1. Setting the Stage
Dying With Dignity Canada (DWDC) is a human rights charity focused on advocating for choice in end-of-life care and dying. Established in 1980, DWDC has a number of ongoing important purposes in its history including:
- Defending the rights of all Canadians who choose medical assistance in dying (MAID);
- Educating Canadians about their legal rights with respect to end-of-life choice;
- Supporting people who are suffering from a medical condition and wish to die on their own terms and extending support to the families and caregivers of these people; and
- Supporting health care professionals who assist individuals wishing to die on their own terms
DWDC is a leader in the dynamic assisted dying landscape. The environment changed significantly in February 2015 when the Supreme Court of Canada (SCC) issued its unanimous decision on the Carter v. Canada case. The justices of the high court decided that current federal law violated the Canadian Charter of Rights and Freedoms. The federal government, under the newly elected Liberal regime responded with new legislation, Bill C-14. DWDC continues to focus on ensuring that Canadians are eligible for and have access to assisted dying in accordance with the Canadian Charter of Rights and Freedoms.
DWDC relies on a strong network of chapters, councils, volunteers and supporters to achieve its mission throughout the country, allowing it to have a growing national footprint. Furthering of the advocacy, support and education in all parts of the country and reaching all demographics is key to the success of its work.
As an organization, DWDC is looking ahead with respect to its role and leadership, acknowledging key internal and external drivers of its vision and its work. Internally, the following factors will help shape strategic priorities:
- Talent Management: DWDC’s talented staff needs to be supported with quality tools and resources and have opportunities to nurture their talents or grow into new roles
- Legacy Gift: a transformational legacy gift has enabled the organization to undertake more strategic, impactful work
Externally, developments in the legal, political, and health care landscapes are shaping both current and future priorities:
- Court challenges to Bill C-14: current cases such as Lamb v. Canada, Jean Truchon and Nicole Gladu v. Attorney General (Canada) and Attorney General (Quebec), and Christian Medical and Dental Society v. College of Physicians and Surgeons of Ontario (CMDS v. CPSO) are making their way through courts in BC, Ontario, and Quebec, which may impact MAID legislation and regulations in Canada. DWDC involvement further builds on established strategic partnerships with other key organizations.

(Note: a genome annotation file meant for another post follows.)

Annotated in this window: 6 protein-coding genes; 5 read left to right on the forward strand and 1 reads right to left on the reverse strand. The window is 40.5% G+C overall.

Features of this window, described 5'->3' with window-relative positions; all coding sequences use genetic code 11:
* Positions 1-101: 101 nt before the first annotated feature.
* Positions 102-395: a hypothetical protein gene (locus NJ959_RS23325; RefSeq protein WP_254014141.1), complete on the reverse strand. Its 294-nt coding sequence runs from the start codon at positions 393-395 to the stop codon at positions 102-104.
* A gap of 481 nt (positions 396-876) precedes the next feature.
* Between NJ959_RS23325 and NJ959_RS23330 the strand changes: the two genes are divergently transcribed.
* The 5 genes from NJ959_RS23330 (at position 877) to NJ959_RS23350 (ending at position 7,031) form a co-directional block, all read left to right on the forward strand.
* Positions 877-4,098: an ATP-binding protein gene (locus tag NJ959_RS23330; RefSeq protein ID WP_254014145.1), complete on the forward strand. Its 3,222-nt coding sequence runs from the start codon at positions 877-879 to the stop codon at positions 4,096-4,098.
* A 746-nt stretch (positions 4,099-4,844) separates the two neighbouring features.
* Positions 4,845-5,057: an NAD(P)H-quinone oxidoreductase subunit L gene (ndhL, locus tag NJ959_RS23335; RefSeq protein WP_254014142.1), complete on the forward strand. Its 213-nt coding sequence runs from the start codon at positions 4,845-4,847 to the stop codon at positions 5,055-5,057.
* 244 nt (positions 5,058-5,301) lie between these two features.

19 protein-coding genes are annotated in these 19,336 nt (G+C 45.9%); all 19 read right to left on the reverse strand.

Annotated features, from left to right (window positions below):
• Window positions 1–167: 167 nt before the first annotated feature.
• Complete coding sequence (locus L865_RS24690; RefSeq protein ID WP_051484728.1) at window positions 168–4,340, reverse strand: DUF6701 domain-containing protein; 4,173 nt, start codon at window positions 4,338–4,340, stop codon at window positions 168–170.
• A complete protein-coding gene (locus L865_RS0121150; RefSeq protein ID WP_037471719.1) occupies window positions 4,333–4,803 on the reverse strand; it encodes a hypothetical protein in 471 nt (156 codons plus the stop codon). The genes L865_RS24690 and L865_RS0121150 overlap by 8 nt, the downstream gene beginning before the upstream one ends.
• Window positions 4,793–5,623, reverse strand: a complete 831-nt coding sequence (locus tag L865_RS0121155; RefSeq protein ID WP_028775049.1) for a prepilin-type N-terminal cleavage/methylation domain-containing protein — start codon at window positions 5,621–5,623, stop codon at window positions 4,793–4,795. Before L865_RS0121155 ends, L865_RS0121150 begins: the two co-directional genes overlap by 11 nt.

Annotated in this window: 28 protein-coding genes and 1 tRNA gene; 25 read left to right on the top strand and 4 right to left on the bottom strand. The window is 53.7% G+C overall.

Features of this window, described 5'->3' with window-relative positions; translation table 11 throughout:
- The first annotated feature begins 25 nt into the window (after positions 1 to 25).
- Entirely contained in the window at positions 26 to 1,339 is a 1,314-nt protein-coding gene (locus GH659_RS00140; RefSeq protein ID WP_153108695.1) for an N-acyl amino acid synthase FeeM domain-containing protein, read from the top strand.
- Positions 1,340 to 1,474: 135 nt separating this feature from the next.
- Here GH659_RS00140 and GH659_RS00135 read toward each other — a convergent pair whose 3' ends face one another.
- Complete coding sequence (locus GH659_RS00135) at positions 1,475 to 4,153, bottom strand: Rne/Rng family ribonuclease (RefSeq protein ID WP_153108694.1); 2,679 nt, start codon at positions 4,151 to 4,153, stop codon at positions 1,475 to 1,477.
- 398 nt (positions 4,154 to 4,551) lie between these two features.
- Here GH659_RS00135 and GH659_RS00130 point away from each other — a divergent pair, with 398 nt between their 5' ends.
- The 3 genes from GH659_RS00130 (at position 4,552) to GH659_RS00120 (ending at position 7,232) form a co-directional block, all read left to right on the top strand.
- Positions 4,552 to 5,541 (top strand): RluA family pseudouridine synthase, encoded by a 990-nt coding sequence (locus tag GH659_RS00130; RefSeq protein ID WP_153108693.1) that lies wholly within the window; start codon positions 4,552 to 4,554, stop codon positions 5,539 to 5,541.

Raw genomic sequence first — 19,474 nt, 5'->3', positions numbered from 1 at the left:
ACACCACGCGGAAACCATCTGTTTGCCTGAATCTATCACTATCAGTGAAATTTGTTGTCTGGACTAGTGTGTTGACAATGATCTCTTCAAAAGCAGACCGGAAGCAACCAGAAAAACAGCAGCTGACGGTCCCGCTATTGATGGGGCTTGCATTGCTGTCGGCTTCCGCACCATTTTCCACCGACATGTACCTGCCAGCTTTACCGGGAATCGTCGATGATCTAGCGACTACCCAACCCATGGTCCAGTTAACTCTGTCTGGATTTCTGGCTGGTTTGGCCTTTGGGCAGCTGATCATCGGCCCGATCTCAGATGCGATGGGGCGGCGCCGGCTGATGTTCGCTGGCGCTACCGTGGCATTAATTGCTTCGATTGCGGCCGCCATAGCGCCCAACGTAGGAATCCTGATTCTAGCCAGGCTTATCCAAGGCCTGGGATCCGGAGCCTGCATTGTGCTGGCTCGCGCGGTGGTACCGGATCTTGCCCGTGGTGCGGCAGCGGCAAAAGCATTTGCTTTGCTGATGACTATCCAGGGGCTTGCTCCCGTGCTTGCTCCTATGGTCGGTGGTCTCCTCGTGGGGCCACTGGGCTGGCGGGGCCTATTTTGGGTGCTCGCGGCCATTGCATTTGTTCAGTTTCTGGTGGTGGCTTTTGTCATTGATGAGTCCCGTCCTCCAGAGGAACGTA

- Health Canada Reviews: Bill C-14 mandated that a review be conducted with respect to three areas not included in current legislation: assisted dying with respect to mature minors, mental illness as the sole reason and advance requests. The reviews (without recommendations) were delivered by the Council of Canadian Academies in December 2018. All three reports are comprehensive, thoughtful and can serve DWDC as launching pads politically and legally to advance our key strategies over the next five years.
- Political and Regulatory Landscape: government changes at the federal and/or provincial/territorial levels are being monitored as possibly impacting on access to MAID. DWDC is also monitoring the health care regulatory landscape for developments which may impact access and care regarding training, standards and practices.
The demand for DWDC’s leadership in the assisted dying space has increased alongside its capacity for deeper investments in its strategic areas of work. DWDC’s leadership has identified these four strategic pillars of work:
1) Eligibility: Ensuring that assisted dying legislation complies with the Canadian Constitution and the Canadian Charter of Rights and Freedoms
2) Access: Ensuring that Canadians can access medical assistance in dying in compliance with the Canadian Constitution and the Canadian Charter of Rights and Freedoms
3) Support: Supporting people, their families and caregivers and health care providers as they explore end-of-life options including medical assistance in dying